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Watch live: Jeremy Hunt delivers Autumn Statement

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Chancellor Jeremy Hunt has unveiled a £54billion fiscal package of tax rises and spending cuts in his Autumn Statement to help balance the nation’s finances and put the UK on a “balanced path to stability”. But what do you think about the Budget? Vote in our poll.

The Government aims to restore stability and credibility in the economy as inflation soars to a 41-year high of 11.1 percent. The package includes £30billion in spending cuts and £24billion in tax rises over the next five years.

The measures aim to reduce Government debt and repair the reputational damage caused by former Chancellor Kwasi Kwarteng’s mini-budget on September 23, which caused the pound to plummet against the dollar.

Mr Hunt acknowledged that many Britons will be worried about the future, and said his priorities for the Autumn Statement are “stability, growth and public services”. He explained, “high inflation is the enemy” as it leads to higher prices and that inflation hurts the poorest the most. He added: “We also protect the vulnerable, because to be British is to be compassionate, and this is a compassionate Conservative Government.”

He attributed global factors as the “primary cause” of current inflation stating that most countries in the world are dealing with high rates as a result of the “fallout from a once-in-a-century pandemic”.

The Chancellor announced that The Office for Budget Responsibility (OBR) has judged that the UK is now in recession. He said: “[The OBR] confirm that our actions today help inflation to fall sharply from the middle of next year. They also judge that the UK, like other countries, is now in recession.”

Measures unveiled include a freeze to income tax personal allowance thresholds with national insurance and inheritance tax thresholds for an additional two years to 2028. This means millions will be required to pay more in taxes. The threshold for paying the top rate of income tax will be reduced from £150,000 to £125,140.

Mr Hunt announced that the state pension will increase by 10 percent in line with September’s inflation figure, upholding the triple lock.

The National Living Wage will also increase from £9.50 an hour for those over 23 to £10.42 from April to support Britons with the cost of living crisis.

Energy bill support will remain but be less generous, with the price cap rising from £2,500 to £3,000. The windfall tax on energy companies has been increased from 25 percent to 35 percent. A 45 percent Energy Profits Levy rate will also be imposed on electricity generators to raise £14billion next year.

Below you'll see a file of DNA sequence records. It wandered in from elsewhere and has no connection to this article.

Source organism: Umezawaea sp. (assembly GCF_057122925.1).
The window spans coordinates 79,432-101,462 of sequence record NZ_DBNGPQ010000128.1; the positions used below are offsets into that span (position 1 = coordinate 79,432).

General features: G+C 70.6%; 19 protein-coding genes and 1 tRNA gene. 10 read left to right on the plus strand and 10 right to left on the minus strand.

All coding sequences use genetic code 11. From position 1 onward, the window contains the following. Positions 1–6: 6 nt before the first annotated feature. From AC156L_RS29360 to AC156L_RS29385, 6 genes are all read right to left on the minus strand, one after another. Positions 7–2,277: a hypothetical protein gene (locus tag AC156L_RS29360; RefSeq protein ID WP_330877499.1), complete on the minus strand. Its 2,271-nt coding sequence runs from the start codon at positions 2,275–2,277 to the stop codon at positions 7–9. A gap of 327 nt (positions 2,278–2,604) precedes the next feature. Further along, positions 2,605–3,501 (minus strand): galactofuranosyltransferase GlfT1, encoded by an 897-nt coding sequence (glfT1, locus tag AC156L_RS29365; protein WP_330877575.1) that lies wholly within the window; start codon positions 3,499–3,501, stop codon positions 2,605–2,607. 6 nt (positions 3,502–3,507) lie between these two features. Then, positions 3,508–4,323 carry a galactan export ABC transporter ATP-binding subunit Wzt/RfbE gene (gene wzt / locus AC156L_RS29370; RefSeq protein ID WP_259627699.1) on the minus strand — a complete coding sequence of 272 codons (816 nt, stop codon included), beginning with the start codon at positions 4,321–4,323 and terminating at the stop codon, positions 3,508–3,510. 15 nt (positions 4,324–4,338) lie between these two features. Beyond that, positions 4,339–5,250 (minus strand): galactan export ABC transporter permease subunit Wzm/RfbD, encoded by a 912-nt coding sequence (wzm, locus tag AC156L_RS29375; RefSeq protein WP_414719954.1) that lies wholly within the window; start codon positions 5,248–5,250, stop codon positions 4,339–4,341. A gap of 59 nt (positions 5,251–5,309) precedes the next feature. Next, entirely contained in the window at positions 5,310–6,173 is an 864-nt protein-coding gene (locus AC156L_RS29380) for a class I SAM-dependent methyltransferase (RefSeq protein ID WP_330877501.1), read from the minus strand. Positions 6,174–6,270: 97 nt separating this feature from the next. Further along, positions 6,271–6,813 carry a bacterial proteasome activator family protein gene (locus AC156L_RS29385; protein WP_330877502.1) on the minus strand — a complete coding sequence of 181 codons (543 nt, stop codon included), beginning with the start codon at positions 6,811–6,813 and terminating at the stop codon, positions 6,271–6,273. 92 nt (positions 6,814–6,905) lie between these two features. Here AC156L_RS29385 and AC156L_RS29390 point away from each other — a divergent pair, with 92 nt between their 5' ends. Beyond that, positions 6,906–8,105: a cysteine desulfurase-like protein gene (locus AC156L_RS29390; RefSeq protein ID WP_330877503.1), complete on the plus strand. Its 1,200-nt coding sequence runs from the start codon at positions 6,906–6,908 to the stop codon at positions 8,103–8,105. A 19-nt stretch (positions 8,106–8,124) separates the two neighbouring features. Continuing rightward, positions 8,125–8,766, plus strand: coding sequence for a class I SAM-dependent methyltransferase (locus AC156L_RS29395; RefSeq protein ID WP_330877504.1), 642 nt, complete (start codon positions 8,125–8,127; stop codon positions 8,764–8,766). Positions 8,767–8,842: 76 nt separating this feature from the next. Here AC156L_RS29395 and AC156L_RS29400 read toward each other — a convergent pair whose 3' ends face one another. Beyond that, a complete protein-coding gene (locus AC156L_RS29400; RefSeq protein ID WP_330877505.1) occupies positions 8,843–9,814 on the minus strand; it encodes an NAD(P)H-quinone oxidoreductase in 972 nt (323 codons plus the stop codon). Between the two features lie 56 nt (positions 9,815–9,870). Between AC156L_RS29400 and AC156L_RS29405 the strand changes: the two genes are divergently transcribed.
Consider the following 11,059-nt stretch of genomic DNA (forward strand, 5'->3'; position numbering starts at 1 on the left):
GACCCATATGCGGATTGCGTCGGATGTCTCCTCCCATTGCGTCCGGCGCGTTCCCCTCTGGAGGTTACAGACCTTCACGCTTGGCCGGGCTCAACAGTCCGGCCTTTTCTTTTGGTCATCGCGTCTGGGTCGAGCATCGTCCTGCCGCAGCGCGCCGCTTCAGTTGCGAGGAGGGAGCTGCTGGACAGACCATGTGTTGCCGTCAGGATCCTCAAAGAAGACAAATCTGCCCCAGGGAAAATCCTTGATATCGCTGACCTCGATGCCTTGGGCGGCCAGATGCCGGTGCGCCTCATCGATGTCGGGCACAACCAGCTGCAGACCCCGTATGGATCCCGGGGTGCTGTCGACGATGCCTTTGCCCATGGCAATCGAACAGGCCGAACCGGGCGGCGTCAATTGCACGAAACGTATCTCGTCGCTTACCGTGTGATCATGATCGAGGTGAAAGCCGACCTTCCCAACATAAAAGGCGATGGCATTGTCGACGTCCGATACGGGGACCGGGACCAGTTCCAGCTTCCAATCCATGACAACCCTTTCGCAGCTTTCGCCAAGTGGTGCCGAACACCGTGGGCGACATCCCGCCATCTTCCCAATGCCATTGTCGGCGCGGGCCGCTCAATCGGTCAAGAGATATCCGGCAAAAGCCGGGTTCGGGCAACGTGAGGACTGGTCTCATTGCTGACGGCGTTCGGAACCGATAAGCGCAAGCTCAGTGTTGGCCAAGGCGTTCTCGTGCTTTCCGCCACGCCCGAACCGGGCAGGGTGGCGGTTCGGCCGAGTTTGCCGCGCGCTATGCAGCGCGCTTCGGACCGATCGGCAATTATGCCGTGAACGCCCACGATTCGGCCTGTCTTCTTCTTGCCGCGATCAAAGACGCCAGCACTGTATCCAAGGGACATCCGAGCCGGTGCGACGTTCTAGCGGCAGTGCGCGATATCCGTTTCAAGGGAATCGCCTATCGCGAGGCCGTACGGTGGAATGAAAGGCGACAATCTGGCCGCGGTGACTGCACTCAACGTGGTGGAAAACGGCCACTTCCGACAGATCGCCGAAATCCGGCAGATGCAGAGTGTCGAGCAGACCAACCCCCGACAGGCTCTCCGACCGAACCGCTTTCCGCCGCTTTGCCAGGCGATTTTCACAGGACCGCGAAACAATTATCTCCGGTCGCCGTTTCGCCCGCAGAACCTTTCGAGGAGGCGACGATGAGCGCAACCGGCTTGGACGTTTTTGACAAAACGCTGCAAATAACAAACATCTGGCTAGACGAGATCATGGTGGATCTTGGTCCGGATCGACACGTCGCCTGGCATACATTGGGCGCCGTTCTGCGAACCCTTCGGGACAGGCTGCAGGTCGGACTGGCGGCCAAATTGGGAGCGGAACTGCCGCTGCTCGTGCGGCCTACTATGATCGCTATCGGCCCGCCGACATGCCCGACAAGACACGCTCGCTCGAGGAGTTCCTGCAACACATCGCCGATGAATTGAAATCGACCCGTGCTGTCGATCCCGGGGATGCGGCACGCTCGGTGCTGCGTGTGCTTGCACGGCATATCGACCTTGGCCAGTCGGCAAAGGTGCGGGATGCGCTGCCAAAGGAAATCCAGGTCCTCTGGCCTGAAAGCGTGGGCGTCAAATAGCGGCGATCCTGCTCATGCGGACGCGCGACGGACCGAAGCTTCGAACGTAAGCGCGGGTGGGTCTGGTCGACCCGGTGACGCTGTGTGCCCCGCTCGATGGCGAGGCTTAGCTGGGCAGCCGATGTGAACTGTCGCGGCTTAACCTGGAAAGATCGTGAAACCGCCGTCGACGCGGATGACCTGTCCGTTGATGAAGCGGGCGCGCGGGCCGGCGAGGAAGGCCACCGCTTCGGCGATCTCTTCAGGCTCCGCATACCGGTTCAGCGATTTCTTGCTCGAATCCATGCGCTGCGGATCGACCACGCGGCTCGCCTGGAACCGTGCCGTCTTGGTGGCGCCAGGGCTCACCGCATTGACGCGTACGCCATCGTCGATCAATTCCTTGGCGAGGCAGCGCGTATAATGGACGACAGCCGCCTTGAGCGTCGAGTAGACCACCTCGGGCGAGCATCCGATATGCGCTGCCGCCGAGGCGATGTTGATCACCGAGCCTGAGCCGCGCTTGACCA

He also announced that electric vehicles will no longer be exempt from paying Vehicle Excise Duty from April 2025 to help make the motoring tax system “fairer”.


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Speaking of public services, Mr Hunt said the Government will protect them “as much as we can” because “we know that a strong economy depends on strong public services”.

He said he will invest an extra £2.3billion per year in schools and education. Speaking of the investment he said that “being pro-education is being pro-growth.”

The NHS budget will increase by an extra £3.3billion for each of the next two years. The CEO of the NHS, Amanda Pritchard, said: “This should provide sufficient funding for the NHS to fulfil its key priorities.”

A further £1billion in funding and £1.7billion will be given the year after to adult social care. This means funding increases to £2.8billion and £4.7billion respectively.

Mr Hunt also confirmed that the Government will proceed with the new nuclear plant Sizewell C, with £700million investment by the taxpayer to bolster energy security and diversity. From 2056 a further £6billion will be funded in energy efficiency. He said: “Over the long term, there is only one way to stop ourselves being at the mercy of international gas prices: energy independence combined with energy efficiency.”

The Northern Powerhouse rail, the HS2 and the East West Rail projects were also confirmed to go ahead as planned.

However, the measures have divided opinion among Tory MPs, with some claiming the recession could be longer and deeper and cuts push the UK to austerity.

Former cabinet minister Esther McVey has criticised the tax hikes as the “last thing” a Conservative Government should be doing, while former work and pensions secretary Stephen Crabb feared that spending cuts could lead to “real risks to the quality of public services”.

Ahead of the announcement, Shadow Chancellor Rachel Reeves said the UK needed “fairer choices for working people and a proper plan for growth”.

She explained: “Britain has so much potential but we are falling behind on the global stage, while mortgages, food and energy costs all go up and up.”

So what do YOU think about the Autumn Statement? Vote in our poll and leave your thoughts in the comment section below.

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